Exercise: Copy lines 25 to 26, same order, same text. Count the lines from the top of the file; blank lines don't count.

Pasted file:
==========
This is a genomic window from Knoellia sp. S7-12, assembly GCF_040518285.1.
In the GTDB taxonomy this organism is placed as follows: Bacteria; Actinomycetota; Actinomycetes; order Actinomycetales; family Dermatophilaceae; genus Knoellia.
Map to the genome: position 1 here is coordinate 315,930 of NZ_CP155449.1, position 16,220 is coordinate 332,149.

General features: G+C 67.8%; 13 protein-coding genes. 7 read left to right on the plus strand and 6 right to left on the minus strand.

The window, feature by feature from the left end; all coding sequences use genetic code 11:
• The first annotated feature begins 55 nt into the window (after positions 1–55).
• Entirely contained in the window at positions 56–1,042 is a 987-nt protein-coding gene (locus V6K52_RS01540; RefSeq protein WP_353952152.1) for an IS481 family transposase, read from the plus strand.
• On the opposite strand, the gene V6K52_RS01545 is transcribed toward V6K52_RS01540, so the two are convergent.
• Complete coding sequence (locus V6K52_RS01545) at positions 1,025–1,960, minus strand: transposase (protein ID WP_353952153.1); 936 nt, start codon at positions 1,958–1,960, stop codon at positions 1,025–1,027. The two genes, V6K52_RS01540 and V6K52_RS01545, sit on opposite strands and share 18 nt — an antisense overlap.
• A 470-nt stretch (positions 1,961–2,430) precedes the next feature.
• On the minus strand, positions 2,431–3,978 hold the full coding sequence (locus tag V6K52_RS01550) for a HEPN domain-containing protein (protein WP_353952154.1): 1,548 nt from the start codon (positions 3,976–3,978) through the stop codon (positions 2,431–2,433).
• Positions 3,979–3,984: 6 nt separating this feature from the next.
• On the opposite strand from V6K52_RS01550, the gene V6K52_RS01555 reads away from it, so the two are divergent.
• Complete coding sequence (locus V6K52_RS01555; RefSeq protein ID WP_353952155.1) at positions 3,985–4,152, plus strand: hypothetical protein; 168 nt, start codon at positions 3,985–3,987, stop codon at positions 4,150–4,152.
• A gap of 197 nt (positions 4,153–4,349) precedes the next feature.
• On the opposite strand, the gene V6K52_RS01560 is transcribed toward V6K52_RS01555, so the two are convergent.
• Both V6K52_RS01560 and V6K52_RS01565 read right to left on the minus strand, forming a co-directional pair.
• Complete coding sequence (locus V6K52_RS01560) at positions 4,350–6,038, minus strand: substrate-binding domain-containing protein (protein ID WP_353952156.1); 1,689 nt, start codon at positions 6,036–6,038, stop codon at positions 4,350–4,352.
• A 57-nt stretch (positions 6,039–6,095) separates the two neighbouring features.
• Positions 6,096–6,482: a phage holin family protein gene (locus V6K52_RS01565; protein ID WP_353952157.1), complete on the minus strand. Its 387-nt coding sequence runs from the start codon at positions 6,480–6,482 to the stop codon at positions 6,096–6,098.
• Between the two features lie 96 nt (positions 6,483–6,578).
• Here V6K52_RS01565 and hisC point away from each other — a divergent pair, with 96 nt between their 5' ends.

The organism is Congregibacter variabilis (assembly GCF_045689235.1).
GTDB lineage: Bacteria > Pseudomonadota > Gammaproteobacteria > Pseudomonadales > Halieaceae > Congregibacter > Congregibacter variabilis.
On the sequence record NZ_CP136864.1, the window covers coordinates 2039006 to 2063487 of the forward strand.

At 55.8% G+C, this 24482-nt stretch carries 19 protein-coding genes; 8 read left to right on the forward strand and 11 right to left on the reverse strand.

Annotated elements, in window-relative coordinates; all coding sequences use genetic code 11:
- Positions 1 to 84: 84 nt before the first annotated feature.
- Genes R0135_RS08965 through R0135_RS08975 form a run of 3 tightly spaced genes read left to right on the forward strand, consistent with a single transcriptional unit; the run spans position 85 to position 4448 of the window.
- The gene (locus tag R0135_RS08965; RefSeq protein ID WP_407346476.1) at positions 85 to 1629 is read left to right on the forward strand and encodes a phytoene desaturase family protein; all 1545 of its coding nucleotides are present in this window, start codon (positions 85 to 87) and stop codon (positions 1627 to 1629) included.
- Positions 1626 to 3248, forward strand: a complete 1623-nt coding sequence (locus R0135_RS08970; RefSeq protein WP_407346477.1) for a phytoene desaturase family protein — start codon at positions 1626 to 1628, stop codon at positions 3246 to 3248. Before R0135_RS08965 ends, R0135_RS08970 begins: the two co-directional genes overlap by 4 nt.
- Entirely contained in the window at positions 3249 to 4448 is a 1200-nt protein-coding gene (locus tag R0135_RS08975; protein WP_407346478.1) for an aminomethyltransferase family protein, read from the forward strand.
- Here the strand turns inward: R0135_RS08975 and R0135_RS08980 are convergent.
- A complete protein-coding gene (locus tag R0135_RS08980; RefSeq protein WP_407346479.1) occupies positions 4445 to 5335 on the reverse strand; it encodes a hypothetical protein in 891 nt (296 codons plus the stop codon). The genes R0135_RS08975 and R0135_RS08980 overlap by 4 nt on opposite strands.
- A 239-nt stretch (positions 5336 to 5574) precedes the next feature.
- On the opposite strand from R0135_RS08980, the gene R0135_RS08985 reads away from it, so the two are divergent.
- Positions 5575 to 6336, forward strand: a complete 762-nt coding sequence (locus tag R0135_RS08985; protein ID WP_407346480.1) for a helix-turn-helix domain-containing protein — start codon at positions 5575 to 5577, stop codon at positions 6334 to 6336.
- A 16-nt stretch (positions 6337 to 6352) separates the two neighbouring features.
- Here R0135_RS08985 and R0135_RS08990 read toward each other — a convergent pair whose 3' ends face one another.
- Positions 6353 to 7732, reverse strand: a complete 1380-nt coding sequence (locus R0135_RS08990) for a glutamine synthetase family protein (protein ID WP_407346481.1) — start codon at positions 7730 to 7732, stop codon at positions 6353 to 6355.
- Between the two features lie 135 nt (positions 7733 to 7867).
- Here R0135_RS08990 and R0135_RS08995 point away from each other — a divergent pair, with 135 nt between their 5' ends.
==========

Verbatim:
On the sequence record NZ_CP136864.1, the window covers coordinates 2039006 to 2063487 of the forward strand.

At 55.8% G+C, this 24482-nt stretch carries 19 protein-coding genes; 8 read left to right on the forward strand and 11 right to left on the reverse strand.